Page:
Regional Cultus in Contemporary Polytheism

Posted: April 19, 2014 in Uncategorized

Regional Cultus in Contemporary Polytheism

So it looks like I’ll be drinking talking at this thing in New York this July:

In the ancient world, the idea of religion and religious structures and traditions were a lot different than the common conceptions most contemporary American Paganisms and Polytheisms have been supplying people with. Geographical diversities in religious practice, ritual technology and even foundational pantheon relations were great and varied in the ancient world, where religious structures were drawn from a close and intimate relationship with place, with specific lineages, with the spirits and of course with the gods and goddesses Themselves. Yet despite these emphatic variations, with complex customs and cross-overs and syncretisms woven between them — and indeed likely because of them — there were likewise emphatic structures to how all of these things unfolded. There was no “Pan-Hellenic” or “Pan-Celtic” big umbrella patterning of religion in the ancient world; rather, there existed specific regional, tribal, ethnic, and initiatory lineages and structures of theistic and ritual engagement. For contemporary expressions of Polytheisms to survive their current infancy in Western revival, an emphasis must be encouraged upon the acknowledgement of these variations, and the development of the structures that will contain them. By exploring, building and navigating such understandings, we as practitioners, dedicants, devotees and clergy can do more than merely claim title or social identity through them. Through disciplined individual and interrelated regional cult structures, we can indeed endeavor to see these things come enlivened in our worlds, newly cast from ancient mold and method in ways that fit into our post-post-modern frameworks.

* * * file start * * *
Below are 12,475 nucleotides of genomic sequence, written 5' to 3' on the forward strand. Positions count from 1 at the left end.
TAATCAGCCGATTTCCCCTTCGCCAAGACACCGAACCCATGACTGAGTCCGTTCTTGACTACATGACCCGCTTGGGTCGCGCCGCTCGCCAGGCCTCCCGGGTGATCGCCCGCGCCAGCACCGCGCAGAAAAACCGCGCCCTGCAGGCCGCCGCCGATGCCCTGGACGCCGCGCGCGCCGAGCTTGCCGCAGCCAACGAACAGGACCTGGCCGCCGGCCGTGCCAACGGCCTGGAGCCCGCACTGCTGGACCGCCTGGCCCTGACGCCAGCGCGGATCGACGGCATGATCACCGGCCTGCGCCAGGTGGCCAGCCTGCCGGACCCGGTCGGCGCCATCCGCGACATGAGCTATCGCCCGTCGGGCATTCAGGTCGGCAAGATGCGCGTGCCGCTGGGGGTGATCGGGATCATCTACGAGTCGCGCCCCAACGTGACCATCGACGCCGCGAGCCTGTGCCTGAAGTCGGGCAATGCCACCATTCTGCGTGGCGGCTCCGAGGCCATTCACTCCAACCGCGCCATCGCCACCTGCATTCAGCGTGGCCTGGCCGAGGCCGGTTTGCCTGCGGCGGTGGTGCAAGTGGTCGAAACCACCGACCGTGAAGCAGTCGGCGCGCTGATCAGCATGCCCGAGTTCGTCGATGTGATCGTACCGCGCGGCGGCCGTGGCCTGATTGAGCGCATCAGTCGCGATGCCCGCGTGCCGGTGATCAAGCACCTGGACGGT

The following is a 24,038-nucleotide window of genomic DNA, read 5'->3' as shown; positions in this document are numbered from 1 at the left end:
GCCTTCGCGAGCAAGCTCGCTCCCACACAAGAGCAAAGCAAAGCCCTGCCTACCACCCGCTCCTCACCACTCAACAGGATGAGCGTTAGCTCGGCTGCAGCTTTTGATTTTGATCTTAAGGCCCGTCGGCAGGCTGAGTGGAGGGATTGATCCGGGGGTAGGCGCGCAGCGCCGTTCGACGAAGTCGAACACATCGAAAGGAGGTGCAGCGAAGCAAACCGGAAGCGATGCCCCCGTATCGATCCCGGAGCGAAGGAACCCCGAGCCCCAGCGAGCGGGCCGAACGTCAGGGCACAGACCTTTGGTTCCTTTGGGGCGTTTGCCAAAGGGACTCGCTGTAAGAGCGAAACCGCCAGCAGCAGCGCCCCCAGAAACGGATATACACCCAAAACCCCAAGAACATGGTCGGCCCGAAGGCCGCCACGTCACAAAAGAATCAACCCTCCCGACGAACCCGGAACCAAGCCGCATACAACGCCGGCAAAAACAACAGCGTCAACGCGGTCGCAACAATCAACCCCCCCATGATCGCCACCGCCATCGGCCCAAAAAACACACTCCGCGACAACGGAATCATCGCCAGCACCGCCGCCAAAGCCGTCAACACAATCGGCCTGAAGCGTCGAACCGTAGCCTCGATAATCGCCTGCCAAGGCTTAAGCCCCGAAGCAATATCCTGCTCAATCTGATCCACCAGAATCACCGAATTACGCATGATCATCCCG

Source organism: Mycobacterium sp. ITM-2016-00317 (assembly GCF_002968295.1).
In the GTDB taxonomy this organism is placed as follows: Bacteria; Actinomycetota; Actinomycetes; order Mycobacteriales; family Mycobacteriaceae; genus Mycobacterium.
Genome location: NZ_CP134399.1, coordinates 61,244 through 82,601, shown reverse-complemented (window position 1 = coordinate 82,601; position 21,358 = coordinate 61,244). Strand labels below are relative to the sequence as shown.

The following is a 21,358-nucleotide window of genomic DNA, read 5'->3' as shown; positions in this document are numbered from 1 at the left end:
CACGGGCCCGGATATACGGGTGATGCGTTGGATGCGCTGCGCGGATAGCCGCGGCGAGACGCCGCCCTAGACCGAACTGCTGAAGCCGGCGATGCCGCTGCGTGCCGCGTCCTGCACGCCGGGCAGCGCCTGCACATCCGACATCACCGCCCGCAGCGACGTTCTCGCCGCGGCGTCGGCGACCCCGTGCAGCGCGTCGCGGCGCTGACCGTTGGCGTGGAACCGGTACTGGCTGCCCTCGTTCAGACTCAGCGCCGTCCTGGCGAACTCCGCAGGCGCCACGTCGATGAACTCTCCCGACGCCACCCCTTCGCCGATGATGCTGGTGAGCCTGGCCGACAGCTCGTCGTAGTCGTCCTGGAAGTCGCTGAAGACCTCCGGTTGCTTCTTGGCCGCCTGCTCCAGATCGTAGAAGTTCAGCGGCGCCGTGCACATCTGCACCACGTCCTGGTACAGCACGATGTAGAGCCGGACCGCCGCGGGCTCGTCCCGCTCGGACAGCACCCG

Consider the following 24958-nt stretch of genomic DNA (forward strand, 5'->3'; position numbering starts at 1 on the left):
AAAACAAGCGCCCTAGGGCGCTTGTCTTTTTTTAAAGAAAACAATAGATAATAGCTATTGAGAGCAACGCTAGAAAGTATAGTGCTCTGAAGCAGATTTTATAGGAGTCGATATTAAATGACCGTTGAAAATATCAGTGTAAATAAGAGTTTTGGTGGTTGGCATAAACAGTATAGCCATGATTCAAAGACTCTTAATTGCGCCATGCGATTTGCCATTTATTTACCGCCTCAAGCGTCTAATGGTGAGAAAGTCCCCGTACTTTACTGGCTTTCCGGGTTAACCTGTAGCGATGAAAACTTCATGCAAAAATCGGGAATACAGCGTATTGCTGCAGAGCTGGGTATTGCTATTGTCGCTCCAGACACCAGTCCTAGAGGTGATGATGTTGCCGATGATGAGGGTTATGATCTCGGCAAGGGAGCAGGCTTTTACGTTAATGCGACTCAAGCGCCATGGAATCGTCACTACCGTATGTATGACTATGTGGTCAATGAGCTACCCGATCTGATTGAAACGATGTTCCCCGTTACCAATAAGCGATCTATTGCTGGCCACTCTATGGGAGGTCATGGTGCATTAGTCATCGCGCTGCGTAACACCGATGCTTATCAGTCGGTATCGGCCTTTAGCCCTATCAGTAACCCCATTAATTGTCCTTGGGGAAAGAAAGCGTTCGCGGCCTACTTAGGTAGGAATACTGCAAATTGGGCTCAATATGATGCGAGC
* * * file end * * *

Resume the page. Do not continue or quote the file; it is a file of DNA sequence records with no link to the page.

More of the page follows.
Also, stay tuned for blog updates, now that I have an internet connection again!

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  1. Soli says:

    This should be fascinating. It is something I do think about from time to time but never get to explore in any big way.

  2. Glad to hear of this! 😉

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